13 Strategies for Integrating an Intergenerational Business Team

13 Strategies for Integrating an Intergenerational Business Team

With the current workforce now comprised of Baby Boomers, Gen Xers, Millennials, and increasingly Generation Z, these different generations all bring different perspectives on how the day-to-day operations of a business work. This can create an environment of miscommunication and misunderstanding that adversely affects a business’s ability to retain employees and properly serve its customers.

When these challenges arise, it’s critical that leaders, regardless of their age, generation, or experience level, develop an action plan to connect and build strong relationships with employees. To help, 13 Newsweek Expert Forum members offer tips to help business leaders bring together the different generations in their workforce for the benefit of the entire organization.

1. Cultivate a culture of curiosity

In a dynamic workplace, leaders must cultivate a culture of curiosity. Guide team members to approach operations with an open mind. Encouraging questions, seeking understanding, and inviting diverse perspectives are key. This proactive approach not only enriches collective understanding, but also avoids unnecessary judgments and fosters a healthier, more inclusive company culture. – Leah Marone, Corporate Health Consultant

2. Establish processes and expectations

Create processes and set expectations. People will always have different expectations, but a common understanding is necessary for an organization to function properly. Describe how the organization operates. For example, are urgent matters handled by email, chat, text or phone call? Reduce misunderstandings with clear expectations, communication and prior alignment. – Krista Neher, Boot Camp Digital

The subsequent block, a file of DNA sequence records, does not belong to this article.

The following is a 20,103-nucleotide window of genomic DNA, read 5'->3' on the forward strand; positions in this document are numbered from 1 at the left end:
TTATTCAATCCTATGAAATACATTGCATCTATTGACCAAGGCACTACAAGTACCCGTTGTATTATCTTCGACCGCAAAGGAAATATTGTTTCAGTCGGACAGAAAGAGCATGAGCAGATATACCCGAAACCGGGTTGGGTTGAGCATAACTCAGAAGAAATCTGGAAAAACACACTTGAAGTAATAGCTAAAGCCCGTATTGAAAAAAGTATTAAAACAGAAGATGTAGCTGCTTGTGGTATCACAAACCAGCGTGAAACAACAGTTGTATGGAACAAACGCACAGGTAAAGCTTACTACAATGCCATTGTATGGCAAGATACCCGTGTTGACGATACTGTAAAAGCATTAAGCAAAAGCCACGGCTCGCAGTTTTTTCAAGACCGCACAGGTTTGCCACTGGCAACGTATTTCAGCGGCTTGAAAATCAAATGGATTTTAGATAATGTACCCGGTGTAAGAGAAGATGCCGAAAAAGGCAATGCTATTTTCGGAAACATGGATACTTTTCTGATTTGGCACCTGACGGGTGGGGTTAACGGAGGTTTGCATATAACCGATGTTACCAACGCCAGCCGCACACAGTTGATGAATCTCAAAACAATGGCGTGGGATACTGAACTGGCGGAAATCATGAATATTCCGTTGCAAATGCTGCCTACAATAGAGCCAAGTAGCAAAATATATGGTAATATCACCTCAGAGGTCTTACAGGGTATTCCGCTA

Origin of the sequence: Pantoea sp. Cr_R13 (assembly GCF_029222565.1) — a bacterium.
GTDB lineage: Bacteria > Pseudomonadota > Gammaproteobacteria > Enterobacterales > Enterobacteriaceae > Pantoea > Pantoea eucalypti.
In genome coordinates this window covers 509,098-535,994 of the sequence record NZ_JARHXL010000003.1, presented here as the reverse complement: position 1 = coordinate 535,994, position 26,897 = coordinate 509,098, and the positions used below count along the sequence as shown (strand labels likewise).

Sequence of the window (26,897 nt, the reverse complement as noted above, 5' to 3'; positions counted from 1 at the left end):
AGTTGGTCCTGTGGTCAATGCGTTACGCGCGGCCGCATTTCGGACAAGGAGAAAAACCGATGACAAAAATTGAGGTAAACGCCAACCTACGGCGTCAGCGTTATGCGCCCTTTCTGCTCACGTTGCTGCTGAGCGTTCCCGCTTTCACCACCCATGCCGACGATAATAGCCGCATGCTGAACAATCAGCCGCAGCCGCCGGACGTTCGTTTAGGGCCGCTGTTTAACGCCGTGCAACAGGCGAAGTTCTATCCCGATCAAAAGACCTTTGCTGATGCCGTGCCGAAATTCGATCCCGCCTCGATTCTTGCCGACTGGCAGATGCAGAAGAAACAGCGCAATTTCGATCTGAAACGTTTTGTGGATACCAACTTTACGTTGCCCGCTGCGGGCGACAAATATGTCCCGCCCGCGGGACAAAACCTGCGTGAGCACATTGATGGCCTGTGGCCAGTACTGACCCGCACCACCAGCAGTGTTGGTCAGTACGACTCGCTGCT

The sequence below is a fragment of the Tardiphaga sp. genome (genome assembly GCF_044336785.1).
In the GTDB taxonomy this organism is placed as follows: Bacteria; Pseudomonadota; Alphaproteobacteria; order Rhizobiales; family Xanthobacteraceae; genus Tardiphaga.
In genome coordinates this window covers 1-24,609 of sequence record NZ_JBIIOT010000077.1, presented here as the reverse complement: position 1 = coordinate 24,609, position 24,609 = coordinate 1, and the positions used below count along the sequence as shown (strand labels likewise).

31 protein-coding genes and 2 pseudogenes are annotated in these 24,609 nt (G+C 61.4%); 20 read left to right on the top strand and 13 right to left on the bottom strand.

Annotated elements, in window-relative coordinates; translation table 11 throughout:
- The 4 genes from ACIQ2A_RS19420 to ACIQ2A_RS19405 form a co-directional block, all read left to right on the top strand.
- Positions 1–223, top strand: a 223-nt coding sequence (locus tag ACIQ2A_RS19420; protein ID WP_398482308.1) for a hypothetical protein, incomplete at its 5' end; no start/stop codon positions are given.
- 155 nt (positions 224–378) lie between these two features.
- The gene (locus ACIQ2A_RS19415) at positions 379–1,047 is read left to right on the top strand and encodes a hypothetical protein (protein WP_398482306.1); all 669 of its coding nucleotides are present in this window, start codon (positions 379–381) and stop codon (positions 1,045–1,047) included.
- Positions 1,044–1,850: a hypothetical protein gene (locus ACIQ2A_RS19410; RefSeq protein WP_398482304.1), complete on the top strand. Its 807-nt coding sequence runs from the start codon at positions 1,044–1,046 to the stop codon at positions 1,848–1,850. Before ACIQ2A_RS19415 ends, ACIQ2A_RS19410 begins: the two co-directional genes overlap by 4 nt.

3. Encourage open dialogue and active listening

Navigating between different generational perspectives in the workforce is critical. Encourage employees to use open dialogue and active listening to understand the preferences and strengths of each generation. Foster a collaborative environment where each generation’s ideas are valued. This will develop teamwork and a sense of belonging among all members. – Adi Segal, Hapi

4. Emphasize empathy

There will always be disagreements between generations about how things should be done. Always has been and always will be. We just have to accept it as a fact. Boomers had to explain to their parents what rock ‘n’ roll was, just as they had to explain what the Gen Z Metaverse was for. The same goes for management styles. Empathy will be the glue that makes it all work together. – Zain Jaffer, Zain Ventures

5. Leverage Employees’ Common Interests

Explore common interests among employees to create a culture of collaboration. Foster this culture by identifying cross-functional project teams that combine age, experience, and roles. This will provide unique opportunities for employees to get to know each other, share perspectives, and connect and interact in new ways. – Steve Smith, Zayo

6. Focus on Individual Strengths and Experiences